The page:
In 2002, Fritscher-Ravens et al. presented the first use of the EUS-GE technique in an animal model,2 but it was not until special devices were created several years later that the development of the procedure was completed, and it was applied in humans. In 2012, Binmoeller and Shah, utilizing a lumen-apposing stent, reported on the feasibility of the procedure in 5 pigs.3 Recently, direct puncture and balloon-assisted puncture are the 2 main techniques that have been described.1,4 In a multicenter study that included 74 patients, the 2 techniques were compared. Both were found to be equally effective, but the direct puncture technique was a shorter procedure.5

Currently, the main indication for EUS-GE is GOO due to obstruction of the antrum-pylorus region, as well as of the first, second, and third part of the duodenum. Contraindications are obstruction of the gastric corpus, obstruction of the first part of the jejunum or the fourth part of the duodenum if the proximal jejunum cannot be reached, large volume ascites, and perigastric varices that prevent an adequate puncture window.4,6

We utilized a hybrid technique, a product of the experience of the Manuel Pérez-Miranda group in Valladolid, Spain. We advanced a nasobiliary drainage catheter (without a balloon) through a hydrophilic guidewire up to the targeted segment, enabling it to be filled with water or saline solution. We then added contrast medium and methylene blue as safety measures. The use of a nasobiliary catheter can increase costs, given that water, contrast medium, and methylene blue can be directly instilled using the gastroscope. However, we believe the catheter provides better fluoroscopic vision control because it prevents erratic distribution of the contrast medium in the small bowel. The lumen-apposing stent release was direct (free-hand), aided only by the electrocautery tip.1,4

In 2017, Khashab et al. described the first 10 cases of EUS-GE in the United States.6 In 2 later multicenter studies, the technique was compared with the standard procedure of surgical gastroenterostomy. Both the Pérez-Miranda group and the Khashab et al. studies showed the safety and efficacy of EUS-GE, situating it as a therapeutic option for patients with GOO.7,8 In their study, Chen et al. compared EUS-GE with the placement of enteral stents, demonstrating that EUS-GE was an effective option, with a lower number of reinterventions in cases of malignant GOO.9 Ours is the first performance of EUS-GE reported in Mexico and we believe, with the adequate human and material resources, it is a procedure that can be performed with high success rates and few adverse effects.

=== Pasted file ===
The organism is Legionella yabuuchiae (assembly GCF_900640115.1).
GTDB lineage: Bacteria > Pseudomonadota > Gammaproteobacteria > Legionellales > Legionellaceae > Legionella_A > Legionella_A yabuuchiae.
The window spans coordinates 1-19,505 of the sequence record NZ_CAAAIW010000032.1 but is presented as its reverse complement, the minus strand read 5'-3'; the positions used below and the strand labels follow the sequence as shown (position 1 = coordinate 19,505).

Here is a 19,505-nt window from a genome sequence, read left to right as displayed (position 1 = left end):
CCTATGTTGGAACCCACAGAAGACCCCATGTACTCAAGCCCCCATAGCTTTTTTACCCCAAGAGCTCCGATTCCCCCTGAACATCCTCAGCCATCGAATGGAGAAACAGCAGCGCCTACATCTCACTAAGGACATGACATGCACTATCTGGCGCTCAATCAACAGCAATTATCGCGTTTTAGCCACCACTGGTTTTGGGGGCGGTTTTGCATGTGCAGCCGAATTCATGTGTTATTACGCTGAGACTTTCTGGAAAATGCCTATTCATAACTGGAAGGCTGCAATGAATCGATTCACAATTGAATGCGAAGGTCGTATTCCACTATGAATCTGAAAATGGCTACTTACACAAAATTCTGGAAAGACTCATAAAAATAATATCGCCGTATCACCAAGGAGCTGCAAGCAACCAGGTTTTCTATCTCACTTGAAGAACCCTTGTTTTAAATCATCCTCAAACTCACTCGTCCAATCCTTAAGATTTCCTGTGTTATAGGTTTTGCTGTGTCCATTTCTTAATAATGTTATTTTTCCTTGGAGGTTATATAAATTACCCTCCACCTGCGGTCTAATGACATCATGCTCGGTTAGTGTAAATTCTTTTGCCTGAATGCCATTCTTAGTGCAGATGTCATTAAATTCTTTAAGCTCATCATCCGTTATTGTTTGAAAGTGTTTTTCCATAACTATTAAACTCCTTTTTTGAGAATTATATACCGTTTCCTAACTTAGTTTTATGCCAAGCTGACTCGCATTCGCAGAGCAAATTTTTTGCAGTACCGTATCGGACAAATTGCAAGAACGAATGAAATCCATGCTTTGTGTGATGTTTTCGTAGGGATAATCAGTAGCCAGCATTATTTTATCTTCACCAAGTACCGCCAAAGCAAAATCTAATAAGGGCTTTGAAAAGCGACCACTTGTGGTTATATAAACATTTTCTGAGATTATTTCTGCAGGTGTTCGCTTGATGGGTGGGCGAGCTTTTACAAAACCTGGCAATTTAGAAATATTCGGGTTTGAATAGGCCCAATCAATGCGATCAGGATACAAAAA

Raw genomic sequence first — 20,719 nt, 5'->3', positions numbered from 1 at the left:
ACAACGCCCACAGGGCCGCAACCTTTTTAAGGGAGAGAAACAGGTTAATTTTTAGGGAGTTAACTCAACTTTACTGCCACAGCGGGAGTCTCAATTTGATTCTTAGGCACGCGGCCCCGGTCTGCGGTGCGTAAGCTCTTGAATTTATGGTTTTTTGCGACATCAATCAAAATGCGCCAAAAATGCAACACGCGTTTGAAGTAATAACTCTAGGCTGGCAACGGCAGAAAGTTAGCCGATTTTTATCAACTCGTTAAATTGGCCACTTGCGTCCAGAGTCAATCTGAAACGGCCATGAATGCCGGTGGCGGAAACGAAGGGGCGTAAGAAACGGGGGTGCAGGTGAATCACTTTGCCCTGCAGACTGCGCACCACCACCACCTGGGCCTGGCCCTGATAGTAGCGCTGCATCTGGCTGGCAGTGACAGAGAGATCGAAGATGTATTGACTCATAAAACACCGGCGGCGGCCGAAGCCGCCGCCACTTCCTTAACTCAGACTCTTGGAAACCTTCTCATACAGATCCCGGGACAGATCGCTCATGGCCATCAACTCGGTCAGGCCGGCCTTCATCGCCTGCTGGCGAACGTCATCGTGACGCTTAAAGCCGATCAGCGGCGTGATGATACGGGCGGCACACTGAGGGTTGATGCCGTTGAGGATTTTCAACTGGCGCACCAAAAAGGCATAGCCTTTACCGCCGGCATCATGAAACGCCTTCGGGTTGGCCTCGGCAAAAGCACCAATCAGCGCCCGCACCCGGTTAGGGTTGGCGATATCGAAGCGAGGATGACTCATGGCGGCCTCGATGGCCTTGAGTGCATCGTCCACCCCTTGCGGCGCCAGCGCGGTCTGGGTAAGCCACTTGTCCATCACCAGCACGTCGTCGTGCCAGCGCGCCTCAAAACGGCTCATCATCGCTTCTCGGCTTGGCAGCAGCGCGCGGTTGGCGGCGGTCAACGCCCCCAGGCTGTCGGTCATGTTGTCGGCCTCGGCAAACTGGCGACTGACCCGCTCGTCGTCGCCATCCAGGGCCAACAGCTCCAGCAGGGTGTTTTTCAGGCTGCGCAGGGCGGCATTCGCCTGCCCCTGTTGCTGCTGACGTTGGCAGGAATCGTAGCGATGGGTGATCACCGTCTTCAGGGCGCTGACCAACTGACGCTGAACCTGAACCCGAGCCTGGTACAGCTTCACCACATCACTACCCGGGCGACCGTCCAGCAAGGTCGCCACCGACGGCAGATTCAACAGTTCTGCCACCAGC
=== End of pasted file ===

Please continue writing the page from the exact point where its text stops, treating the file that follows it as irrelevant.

Ethical considerations

The authors declare that the present article contains no information that could identify the patient and it meets the current bioethics research regulations. Informed consent was requested of the patient.


Rodrigo Soto-Solis, Mario R. Pineda-De Paz, Mario A. Gallardo-Ramirez, and Adriana Diaz-Coppe contributed to the concept, design, literature review, and drafting of the manuscript. Georgina Osorno-Diaz and Rodrigo Soto-Solis edited the video. Rodrigo Soto-Solis and Mario R. Pineda-de Paz collected the data and images and reviewed the manuscript to verify the intellectual content. All the authors had access to the manuscript and approved the final version.

Financial disclosure

No specific grants were received from public sector agencies, the business sector, or non-profit organizations in relation to this study.

Conflict of interest

The authors declare that there is no conflict of interest.

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Please cite this article as: Soto-Solis R, Pineda-de Paz MR, Osorno-Diaz G, Gallardo-Ramirez MA, Diaz-Coppe A. Gastroenterostomía guiada por ultrasonido endoscópico en obstrucción al flujo de salida gástrico (con vídeo). Revista de Gastroenterología de México. 2021;86:101–103.

Revista de Gastroenterología de México